Children with disabilities in Gokwe are facing numerous barriers to accessing education, this hinders their potential economic, social, and human development.
Education is one of the most effective ways to break the cycle of discrimination, and poverty that children with disabilities often face. However, children with disabilities are less likely to start school, and if they do, they are unlikely to transition to secondary school.
Their access to school is often limited by stigma, lack of understanding of their needs, lack of teacher training, an unconducive school environment, and lack of classroom support, and learning resources.
Community Voices Zimbabwe (CVZ) engaged in a dialogue with persons with disabilities in ward 5 Mapfungautsi area in Gokwe to raise awareness about the significant barriers that persons with disabilities experience in the community, gathering information on how society views them and treat them as well as issues they encounter during a health emergency and humanitarian crisis. It was then that the challenges of accessing education for persons with disabilities came to light.
“My daughter here is in grade 6, she has a hearing problem, and she underwent different operations, while we were advised against using hearing aids because the doctors believed that the operations would work. But she was being left behind in school because she could not hear, up until last year that is when they consented to using hearing aids. However, there is only one school that caters to children with special needs, and that is Gokwe School. I understand the school only has one teacher, but the school caters to the whole of Gokwe South.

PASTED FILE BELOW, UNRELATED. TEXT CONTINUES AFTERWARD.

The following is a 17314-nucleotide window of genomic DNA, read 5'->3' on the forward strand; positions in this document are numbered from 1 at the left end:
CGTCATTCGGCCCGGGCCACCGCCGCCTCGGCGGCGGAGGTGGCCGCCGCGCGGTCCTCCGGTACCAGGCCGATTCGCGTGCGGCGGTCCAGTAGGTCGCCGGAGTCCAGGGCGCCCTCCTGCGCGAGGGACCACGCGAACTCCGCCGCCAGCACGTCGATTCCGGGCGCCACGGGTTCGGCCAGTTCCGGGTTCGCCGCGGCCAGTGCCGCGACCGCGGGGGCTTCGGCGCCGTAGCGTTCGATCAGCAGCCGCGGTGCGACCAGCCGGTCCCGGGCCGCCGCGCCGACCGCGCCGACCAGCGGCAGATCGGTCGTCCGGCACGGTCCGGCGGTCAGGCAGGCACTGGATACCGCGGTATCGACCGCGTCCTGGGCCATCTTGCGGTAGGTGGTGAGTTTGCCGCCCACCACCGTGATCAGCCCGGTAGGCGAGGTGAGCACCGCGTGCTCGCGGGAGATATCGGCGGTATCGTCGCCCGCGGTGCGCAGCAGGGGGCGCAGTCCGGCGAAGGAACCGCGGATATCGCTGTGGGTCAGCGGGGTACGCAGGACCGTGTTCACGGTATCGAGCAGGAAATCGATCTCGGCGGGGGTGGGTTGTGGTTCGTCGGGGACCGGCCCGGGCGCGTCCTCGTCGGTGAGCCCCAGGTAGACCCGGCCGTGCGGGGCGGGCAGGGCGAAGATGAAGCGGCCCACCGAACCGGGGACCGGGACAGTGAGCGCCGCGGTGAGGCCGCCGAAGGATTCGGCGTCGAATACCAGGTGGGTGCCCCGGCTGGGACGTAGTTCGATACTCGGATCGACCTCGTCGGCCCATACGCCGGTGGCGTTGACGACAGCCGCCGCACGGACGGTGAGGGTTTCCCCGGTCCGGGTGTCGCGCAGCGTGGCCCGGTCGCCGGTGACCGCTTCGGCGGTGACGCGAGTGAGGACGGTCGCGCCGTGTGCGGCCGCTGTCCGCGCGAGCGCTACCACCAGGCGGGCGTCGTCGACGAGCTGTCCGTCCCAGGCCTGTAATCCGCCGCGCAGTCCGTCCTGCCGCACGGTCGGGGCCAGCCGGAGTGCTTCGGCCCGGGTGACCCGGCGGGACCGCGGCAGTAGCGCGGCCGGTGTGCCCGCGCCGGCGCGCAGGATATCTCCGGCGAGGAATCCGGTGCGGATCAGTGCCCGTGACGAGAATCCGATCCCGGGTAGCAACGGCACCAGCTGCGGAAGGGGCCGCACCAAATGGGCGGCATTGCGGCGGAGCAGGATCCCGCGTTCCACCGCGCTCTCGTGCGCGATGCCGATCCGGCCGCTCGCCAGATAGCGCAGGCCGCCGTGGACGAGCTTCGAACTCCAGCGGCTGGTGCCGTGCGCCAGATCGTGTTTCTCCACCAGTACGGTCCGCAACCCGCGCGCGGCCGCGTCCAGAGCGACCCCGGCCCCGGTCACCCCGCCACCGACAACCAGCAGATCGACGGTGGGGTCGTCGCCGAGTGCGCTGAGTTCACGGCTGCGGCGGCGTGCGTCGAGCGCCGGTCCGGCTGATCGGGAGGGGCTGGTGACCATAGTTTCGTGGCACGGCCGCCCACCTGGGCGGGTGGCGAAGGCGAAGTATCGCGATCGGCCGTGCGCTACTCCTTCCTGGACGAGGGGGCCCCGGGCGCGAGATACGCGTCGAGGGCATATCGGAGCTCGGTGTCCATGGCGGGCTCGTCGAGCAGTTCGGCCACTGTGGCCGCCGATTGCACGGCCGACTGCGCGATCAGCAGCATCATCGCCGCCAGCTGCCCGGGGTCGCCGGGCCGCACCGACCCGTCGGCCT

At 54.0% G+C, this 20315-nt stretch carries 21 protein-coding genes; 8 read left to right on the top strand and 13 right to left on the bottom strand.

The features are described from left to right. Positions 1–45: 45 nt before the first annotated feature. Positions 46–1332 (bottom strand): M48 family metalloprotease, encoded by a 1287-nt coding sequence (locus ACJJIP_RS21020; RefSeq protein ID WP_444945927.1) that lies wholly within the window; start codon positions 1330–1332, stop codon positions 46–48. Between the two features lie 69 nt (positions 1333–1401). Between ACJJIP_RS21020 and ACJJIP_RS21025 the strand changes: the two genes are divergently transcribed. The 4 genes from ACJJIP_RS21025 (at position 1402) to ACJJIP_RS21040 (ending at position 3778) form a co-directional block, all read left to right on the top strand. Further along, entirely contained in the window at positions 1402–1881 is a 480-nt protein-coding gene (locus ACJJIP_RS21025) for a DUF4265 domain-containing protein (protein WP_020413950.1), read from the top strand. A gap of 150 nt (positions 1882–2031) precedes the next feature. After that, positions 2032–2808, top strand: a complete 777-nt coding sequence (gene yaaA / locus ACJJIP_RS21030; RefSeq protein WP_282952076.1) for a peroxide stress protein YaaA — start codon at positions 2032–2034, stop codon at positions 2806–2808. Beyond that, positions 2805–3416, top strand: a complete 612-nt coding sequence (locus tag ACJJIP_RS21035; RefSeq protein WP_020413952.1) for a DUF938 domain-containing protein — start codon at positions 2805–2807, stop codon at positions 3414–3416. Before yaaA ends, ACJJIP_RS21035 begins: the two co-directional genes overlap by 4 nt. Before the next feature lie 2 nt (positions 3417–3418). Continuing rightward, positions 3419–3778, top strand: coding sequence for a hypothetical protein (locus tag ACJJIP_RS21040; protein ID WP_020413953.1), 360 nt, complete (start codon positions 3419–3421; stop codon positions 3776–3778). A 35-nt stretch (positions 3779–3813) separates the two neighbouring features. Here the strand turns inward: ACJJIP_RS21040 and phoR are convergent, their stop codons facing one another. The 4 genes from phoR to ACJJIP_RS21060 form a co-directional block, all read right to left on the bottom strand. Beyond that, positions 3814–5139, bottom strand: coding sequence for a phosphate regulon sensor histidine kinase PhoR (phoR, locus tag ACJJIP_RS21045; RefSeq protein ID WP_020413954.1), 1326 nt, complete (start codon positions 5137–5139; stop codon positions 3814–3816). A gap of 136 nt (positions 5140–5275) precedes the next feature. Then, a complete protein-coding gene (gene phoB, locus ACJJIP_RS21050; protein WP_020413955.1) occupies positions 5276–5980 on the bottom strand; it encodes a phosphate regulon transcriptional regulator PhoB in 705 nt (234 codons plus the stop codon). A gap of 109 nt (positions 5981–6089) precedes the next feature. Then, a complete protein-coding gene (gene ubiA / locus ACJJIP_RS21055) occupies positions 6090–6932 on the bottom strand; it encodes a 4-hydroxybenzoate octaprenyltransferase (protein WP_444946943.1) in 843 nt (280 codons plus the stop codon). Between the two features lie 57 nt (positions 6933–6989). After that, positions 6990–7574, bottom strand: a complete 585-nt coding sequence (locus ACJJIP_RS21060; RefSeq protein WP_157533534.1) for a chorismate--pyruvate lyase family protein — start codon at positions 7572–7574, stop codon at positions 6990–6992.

“When one gets into the special class, the children have different needs, and that becomes difficult to combine people with different needs. Then you might opt to remove the child and place her in a better school, that becomes difficult because the teachers there won’t have the patience, and some are not trained to teach those special children so everyone in Gokwe, relies on Gokwe school which is a challenge. So I had to transfer my child to Classbell Private School which is very expensive. The challenge here is that they are taking new teachers from college, who are again not qualified to deal with children who have special needs.
“In addition, those teachers will not stay long, and leave for better pastures, this affects children with special needs because they need to adjust to the new teacher. My child here has had four teachers since she was in grade 3, and as it stands she might lose her teacher before writing grade 7. So that is a challenge, we do not have many close schools in Gokwe that caters for children with special needs those schools that can assist him are expensive, and even far that I will be away from her. So I will not feel comfortable due to issues of abuse etc,” said a dejected other who could not be named.
Esther Chikohore left unsatisfied by the treatment leveled against her child at a boarding school in Masvingo and had no option, but to stay with the child at home for this term while planning another strategy.
“My child here learn in Masvingo, they were not treating him well there, and this term I decided against sending him back there. Sometimes when he comes back I notice marks of being assaulted on his body. The majority of the time he comes back very slim, and the authorities do not respond well. Every term he gets admitted to hospital, and I will be called to go and pick him up. He is on treatment, but unfortunately, no one checks on his medication at school,” she said.
“My son who is here had to drop from school because no one liked him at school. He was at CZM, and had to drop out after I realised they were mistreating him. Unfortunately, he cannot even write, if possible we wish there could be practical schools so that they could learn other skills including carpentry, and other relevant skills in life today,” added Mai Eddie.